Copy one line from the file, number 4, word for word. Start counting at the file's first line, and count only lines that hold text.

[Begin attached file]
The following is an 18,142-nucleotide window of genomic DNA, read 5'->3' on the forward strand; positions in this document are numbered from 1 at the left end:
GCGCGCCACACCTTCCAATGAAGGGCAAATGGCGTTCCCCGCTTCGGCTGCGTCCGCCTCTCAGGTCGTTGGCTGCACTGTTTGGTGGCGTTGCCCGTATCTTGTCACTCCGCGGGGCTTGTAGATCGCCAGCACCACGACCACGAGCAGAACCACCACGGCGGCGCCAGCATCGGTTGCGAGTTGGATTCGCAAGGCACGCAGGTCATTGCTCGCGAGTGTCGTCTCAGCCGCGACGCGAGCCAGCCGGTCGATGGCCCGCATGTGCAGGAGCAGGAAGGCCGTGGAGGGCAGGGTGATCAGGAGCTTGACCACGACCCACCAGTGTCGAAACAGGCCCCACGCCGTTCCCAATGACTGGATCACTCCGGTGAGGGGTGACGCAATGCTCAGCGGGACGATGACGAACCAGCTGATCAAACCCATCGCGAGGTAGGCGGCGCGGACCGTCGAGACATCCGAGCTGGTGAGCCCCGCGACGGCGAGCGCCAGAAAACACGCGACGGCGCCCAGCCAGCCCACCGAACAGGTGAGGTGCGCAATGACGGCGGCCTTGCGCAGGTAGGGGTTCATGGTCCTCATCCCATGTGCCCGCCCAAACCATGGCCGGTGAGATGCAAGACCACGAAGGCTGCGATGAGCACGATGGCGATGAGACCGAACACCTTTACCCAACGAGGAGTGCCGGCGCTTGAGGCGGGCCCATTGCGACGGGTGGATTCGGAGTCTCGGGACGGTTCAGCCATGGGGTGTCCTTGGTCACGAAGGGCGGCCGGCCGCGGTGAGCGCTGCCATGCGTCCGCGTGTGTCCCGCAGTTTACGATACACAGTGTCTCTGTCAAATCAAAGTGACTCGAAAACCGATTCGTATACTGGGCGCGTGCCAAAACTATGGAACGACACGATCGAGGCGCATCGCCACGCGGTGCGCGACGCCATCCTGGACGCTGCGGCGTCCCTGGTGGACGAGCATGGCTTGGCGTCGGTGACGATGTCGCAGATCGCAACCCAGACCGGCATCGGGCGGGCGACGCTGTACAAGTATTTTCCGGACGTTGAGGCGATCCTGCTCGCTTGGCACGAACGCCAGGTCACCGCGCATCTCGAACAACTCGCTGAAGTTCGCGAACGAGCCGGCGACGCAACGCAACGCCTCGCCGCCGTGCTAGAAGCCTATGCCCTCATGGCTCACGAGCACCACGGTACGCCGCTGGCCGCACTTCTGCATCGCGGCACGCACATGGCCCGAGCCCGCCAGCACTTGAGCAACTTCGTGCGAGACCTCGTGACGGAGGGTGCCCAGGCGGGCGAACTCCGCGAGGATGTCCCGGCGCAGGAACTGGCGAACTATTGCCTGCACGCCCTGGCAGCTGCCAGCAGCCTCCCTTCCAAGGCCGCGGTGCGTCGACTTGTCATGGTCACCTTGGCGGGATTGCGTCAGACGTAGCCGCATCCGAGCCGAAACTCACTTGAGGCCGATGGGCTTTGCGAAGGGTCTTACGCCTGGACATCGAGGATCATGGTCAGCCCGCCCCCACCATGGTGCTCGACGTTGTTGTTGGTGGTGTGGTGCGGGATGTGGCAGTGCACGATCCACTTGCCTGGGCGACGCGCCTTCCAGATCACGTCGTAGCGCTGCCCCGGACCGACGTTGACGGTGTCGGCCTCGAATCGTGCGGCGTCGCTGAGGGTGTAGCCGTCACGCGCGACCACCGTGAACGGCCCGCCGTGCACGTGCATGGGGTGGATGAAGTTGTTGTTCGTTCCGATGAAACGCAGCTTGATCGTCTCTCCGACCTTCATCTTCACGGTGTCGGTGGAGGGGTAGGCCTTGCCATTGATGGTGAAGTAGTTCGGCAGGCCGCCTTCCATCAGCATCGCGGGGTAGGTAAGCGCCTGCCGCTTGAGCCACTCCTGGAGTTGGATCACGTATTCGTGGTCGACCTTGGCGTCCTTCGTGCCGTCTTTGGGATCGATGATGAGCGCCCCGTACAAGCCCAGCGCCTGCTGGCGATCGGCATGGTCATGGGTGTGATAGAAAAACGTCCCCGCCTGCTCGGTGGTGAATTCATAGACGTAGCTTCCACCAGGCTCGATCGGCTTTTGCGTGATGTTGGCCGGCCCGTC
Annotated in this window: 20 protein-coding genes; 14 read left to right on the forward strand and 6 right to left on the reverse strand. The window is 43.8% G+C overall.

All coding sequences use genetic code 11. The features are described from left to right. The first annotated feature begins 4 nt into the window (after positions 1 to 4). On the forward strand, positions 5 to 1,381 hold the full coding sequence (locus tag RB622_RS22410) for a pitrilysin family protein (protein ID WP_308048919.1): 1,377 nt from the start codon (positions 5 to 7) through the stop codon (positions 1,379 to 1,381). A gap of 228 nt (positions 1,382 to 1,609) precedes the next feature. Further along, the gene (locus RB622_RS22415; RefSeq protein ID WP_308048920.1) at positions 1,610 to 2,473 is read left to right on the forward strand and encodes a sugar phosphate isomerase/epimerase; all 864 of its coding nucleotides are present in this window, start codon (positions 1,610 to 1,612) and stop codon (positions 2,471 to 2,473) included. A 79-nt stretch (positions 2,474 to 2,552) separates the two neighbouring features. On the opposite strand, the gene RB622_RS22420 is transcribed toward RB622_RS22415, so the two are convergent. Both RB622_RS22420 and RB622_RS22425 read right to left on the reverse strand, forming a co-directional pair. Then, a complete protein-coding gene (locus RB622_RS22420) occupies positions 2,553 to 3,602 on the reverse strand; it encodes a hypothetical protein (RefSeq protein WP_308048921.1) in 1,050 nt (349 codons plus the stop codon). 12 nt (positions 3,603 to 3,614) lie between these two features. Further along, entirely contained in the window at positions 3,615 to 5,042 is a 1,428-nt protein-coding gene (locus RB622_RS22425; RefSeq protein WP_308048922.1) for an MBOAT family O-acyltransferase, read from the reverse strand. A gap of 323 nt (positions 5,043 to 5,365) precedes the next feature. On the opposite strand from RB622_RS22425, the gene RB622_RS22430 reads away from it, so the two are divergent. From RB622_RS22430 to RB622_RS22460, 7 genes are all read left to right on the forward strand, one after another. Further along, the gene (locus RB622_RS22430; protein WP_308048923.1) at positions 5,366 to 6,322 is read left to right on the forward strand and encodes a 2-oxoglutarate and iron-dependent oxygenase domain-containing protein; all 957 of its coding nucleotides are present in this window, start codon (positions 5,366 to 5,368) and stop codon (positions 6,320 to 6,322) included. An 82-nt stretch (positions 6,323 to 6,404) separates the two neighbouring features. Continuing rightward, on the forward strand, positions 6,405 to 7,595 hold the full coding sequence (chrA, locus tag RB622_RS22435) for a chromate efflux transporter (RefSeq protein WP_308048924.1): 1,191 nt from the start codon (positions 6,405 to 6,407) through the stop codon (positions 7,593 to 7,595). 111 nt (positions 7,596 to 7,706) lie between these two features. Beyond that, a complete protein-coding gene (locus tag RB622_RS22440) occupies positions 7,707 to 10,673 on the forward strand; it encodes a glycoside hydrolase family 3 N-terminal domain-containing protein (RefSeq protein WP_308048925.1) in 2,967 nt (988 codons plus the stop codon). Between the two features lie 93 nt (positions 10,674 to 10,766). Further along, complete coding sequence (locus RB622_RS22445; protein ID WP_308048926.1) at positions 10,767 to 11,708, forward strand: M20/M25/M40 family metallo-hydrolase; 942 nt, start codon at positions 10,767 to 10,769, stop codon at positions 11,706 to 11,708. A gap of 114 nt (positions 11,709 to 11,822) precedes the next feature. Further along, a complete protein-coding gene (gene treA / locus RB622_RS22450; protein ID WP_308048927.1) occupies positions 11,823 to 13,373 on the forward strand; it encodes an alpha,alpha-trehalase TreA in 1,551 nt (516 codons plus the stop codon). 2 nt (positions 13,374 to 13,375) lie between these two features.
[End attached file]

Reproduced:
All coding sequences use genetic code 11. The features are described from left to right. The first annotated feature begins 4 nt into the window (after positions 1 to 4). On the forward strand, positions 5 to 1,381 hold the full coding sequence (locus tag RB622_RS22410) for a pitrilysin family protein (protein ID WP_308048919.1): 1,377 nt from the start codon (positions 5 to 7) through the stop codon (positions 1,379 to 1,381). A gap of 228 nt (positions 1,382 to 1,609) precedes the next feature. Further along, the gene (locus RB622_RS22415; RefSeq protein ID WP_308048920.1) at positions 1,610 to 2,473 is read left to right on the forward strand and encodes a sugar phosphate isomerase/epimerase; all 864 of its coding nucleotides are present in this window, start codon (positions 1,610 to 1,612) and stop codon (positions 2,471 to 2,473) included. A 79-nt stretch (positions 2,474 to 2,552) separates the two neighbouring features. On the opposite strand, the gene RB622_RS22420 is transcribed toward RB622_RS22415, so the two are convergent. Both RB622_RS22420 and RB622_RS22425 read right to left on the reverse strand, forming a co-directional pair. Then, a complete protein-coding gene (locus RB622_RS22420) occupies positions 2,553 to 3,602 on the reverse strand; it encodes a hypothetical protein (RefSeq protein WP_308048921.1) in 1,050 nt (349 codons plus the stop codon). 12 nt (positions 3,603 to 3,614) lie between these two features. Further along, entirely contained in the window at positions 3,615 to 5,042 is a 1,428-nt protein-coding gene (locus RB622_RS22425; RefSeq protein WP_308048922.1) for an MBOAT family O-acyltransferase, read from the reverse strand. A gap of 323 nt (positions 5,043 to 5,365) precedes the next feature. On the opposite strand from RB622_RS22425, the gene RB622_RS22430 reads away from it, so the two are divergent. From RB622_RS22430 to RB622_RS22460, 7 genes are all read left to right on the forward strand, one after another. Further along, the gene (locus RB622_RS22430; protein WP_308048923.1) at positions 5,366 to 6,322 is read left to right on the forward strand and encodes a 2-oxoglutarate and iron-dependent oxygenase domain-containing protein; all 957 of its coding nucleotides are present in this window, start codon (positions 5,366 to 5,368) and stop codon (positions 6,320 to 6,322) included. An 82-nt stretch (positions 6,323 to 6,404) separates the two neighbouring features. Continuing rightward, on the forward strand, positions 6,405 to 7,595 hold the full coding sequence (chrA, locus tag RB622_RS22435) for a chromate efflux transporter (RefSeq protein WP_308048924.1): 1,191 nt from the start codon (positions 6,405 to 6,407) through the stop codon (positions 7,593 to 7,595). 111 nt (positions 7,596 to 7,706) lie between these two features. Beyond that, a complete protein-coding gene (locus tag RB622_RS22440) occupies positions 7,707 to 10,673 on the forward strand; it encodes a glycoside hydrolase family 3 N-terminal domain-containing protein (RefSeq protein WP_308048925.1) in 2,967 nt (988 codons plus the stop codon). Between the two features lie 93 nt (positions 10,674 to 10,766). Further along, complete coding sequence (locus RB622_RS22445; protein ID WP_308048926.1) at positions 10,767 to 11,708, forward strand: M20/M25/M40 family metallo-hydrolase; 942 nt, start codon at positions 10,767 to 10,769, stop codon at positions 11,706 to 11,708. A gap of 114 nt (positions 11,709 to 11,822) precedes the next feature. Further along, a complete protein-coding gene (gene treA / locus RB622_RS22450; protein ID WP_308048927.1) occupies positions 11,823 to 13,373 on the forward strand; it encodes an alpha,alpha-trehalase TreA in 1,551 nt (516 codons plus the stop codon). 2 nt (positions 13,374 to 13,375) lie between these two features.